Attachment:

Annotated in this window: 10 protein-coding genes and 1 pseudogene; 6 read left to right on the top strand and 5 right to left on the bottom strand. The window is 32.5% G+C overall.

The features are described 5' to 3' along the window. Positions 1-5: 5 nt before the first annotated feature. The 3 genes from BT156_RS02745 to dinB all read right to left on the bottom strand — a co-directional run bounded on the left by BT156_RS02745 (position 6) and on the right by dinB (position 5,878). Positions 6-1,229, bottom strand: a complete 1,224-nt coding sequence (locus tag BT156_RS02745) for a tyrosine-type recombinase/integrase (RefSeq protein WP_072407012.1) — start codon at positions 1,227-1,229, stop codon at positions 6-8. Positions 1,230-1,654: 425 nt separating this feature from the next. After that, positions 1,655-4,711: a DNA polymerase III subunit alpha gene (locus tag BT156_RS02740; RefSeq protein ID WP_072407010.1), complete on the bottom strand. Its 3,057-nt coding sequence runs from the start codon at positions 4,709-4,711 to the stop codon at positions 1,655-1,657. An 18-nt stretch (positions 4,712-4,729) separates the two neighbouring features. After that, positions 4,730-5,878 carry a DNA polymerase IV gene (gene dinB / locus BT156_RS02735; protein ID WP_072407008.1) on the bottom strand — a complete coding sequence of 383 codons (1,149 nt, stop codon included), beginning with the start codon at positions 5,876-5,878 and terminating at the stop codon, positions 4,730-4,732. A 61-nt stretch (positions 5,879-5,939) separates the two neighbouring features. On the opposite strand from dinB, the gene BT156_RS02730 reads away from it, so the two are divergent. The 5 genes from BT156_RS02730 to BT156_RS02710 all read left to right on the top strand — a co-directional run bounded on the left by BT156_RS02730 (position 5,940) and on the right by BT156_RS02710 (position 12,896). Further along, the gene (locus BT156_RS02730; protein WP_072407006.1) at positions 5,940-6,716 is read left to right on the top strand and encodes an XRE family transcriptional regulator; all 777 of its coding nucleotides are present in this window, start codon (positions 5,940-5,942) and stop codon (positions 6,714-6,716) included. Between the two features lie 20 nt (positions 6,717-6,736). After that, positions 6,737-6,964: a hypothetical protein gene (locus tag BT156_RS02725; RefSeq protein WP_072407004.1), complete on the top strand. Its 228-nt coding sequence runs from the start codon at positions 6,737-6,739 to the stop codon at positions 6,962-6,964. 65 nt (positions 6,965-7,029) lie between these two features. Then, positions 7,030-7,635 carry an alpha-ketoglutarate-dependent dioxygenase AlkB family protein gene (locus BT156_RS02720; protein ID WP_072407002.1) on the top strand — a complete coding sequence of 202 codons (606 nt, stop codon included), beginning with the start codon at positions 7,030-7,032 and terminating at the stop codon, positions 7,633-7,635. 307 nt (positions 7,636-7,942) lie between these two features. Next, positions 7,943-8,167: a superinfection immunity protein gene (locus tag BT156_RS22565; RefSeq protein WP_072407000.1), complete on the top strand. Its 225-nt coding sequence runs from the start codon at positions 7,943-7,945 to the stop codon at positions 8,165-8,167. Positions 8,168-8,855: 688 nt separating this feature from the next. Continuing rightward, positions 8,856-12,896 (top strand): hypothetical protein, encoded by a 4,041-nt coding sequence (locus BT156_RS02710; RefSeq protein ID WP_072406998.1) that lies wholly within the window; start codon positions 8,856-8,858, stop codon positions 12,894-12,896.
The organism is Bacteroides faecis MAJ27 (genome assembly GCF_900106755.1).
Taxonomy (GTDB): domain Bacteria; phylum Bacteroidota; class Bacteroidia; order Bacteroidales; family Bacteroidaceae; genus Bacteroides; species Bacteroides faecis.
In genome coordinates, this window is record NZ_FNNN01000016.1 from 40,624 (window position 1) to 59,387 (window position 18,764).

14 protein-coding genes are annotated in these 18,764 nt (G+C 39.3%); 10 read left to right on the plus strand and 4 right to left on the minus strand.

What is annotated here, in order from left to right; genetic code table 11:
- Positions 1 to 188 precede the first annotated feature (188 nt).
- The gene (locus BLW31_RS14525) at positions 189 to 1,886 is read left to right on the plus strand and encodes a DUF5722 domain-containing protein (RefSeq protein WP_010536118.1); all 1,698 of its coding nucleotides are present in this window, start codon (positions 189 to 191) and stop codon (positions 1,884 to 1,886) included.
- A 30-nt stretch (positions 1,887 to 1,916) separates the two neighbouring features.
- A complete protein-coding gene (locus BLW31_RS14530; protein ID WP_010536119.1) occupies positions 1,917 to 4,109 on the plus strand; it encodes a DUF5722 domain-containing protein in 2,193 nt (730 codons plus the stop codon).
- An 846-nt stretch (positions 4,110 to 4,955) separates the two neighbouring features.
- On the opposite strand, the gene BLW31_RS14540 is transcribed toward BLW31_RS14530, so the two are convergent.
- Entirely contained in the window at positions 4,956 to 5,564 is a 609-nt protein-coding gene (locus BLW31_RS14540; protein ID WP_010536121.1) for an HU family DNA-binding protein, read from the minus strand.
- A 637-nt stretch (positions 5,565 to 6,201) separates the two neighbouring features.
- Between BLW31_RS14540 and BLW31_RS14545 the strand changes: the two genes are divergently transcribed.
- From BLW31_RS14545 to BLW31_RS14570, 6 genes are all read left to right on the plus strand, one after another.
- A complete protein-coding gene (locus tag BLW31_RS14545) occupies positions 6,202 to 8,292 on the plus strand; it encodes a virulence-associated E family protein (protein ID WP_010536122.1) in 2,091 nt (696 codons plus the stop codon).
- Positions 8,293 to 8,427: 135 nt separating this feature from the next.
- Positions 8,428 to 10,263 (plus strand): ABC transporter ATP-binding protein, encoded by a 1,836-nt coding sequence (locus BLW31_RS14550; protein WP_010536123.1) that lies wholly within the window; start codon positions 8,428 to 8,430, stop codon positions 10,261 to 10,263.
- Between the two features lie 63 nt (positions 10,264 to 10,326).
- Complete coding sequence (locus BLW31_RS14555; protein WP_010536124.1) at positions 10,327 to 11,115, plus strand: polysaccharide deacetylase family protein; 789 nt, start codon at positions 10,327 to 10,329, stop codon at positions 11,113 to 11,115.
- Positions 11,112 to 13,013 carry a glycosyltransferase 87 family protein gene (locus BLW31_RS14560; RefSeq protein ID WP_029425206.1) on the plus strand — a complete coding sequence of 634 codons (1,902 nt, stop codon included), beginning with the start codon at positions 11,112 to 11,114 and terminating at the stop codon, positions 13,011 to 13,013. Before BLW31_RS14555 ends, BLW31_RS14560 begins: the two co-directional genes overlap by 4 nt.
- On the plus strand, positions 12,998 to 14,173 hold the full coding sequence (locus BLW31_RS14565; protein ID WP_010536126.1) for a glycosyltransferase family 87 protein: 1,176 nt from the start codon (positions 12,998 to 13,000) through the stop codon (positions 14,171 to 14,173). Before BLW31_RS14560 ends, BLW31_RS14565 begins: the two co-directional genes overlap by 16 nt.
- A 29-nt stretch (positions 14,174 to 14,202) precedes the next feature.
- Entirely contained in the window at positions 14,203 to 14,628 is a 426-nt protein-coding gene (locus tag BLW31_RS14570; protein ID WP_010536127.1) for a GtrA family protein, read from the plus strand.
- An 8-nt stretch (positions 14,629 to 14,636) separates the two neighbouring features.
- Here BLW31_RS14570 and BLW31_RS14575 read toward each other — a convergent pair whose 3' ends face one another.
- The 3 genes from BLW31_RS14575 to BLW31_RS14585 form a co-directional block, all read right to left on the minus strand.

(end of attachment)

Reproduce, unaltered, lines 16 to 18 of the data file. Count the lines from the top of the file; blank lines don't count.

- Between BLW31_RS14540 and BLW31_RS14545 the strand changes: the two genes are divergently transcribed.
- From BLW31_RS14545 to BLW31_RS14570, 6 genes are all read left to right on the plus strand, one after another.
- A complete protein-coding gene (locus tag BLW31_RS14545) occupies positions 6,202 to 8,292 on the plus strand; it encodes a virulence-associated E family protein (protein ID WP_010536122.1) in 2,091 nt (696 codons plus the stop codon).